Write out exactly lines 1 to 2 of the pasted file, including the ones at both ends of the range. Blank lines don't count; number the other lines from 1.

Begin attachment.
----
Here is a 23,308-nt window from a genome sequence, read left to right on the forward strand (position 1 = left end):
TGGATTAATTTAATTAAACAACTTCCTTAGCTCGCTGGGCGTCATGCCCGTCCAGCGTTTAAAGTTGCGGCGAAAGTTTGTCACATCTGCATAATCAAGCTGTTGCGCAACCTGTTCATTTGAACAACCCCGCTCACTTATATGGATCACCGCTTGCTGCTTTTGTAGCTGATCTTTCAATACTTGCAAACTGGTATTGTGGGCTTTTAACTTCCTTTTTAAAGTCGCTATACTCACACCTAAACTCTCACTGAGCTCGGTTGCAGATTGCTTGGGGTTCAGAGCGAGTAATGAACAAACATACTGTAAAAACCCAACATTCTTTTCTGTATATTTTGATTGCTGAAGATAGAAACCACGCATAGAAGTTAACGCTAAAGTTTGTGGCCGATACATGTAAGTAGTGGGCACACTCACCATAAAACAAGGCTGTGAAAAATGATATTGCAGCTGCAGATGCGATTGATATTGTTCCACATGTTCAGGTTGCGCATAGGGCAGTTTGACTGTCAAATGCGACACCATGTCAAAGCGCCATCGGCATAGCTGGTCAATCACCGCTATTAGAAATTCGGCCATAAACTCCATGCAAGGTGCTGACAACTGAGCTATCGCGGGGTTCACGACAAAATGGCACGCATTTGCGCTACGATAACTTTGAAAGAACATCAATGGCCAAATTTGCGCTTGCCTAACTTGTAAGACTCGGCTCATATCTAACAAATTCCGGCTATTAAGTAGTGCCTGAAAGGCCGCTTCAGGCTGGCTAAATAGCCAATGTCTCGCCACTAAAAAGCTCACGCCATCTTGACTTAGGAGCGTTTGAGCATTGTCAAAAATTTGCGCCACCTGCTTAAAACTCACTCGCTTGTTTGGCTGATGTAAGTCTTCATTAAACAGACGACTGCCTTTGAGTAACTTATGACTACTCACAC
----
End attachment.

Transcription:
Here is a 23,308-nt window from a genome sequence, read left to right on the forward strand (position 1 = left end):
TGGATTAATTTAATTAAACAACTTCCTTAGCTCGCTGGGCGTCATGCCCGTCCAGCGTTTAAAGTTGCGGCGAAAGTTTGTCACATCTGCATAATCAAGCTGTTGCGCAACCTGTTCATTTGAACAACCCCGCTCACTTATATGGATCACCGCTTGCTGCTTTTGTAGCTGATCTTTCAATACTTGCAAACTGGTATTGTGGGCTTTTAACTTCCTTTTTAAAGTCGCTATACTCACACCTAAACTCTCACTGAGCTCGGTTGCAGATTGCTTGGGGTTCAGAGCGAGTAATGAACAAACATACTGTAAAAACCCAACATTCTTTTCTGTATATTTTGATTGCTGAAGATAGAAACCACGCATAGAAGTTAACGCTAAAGTTTGTGGCCGATACATGTAAGTAGTGGGCACACTCACCATAAAACAAGGCTGTGAAAAATGATATTGCAGCTGCAGATGCGATTGATATTGTTCCACATGTTCAGGTTGCGCATAGGGCAGTTTGACTGTCAAATGCGACACCATGTCAAAGCGCCATCGGCATAGCTGGTCAATCACCGCTATTAGAAATTCGGCCATAAACTCCATGCAAGGTGCTGACAACTGAGCTATCGCGGGGTTCACGACAAAATGGCACGCATTTGCGCTACGATAACTTTGAAAGAACATCAATGGCCAAATTTGCGCTTGCCTAACTTGTAAGACTCGGCTCATATCTAACAAATTCCGGCTATTAAGTAGTGCCTGAAAGGCCGCTTCAGGCTGGCTAAATAGCCAATGTCTCGCCACTAAAAAGCTCACGCCATCTTGACTTAGGAGCGTTTGAGCATTGTCAAAAATTTGCGCCACCTGCTTAAAACTCACTCGCTTGTTTGGCTGATGTAAGTCTTCATTAAACAGACGACTGCCTTTGAGTAACTTATGACTACTCACAC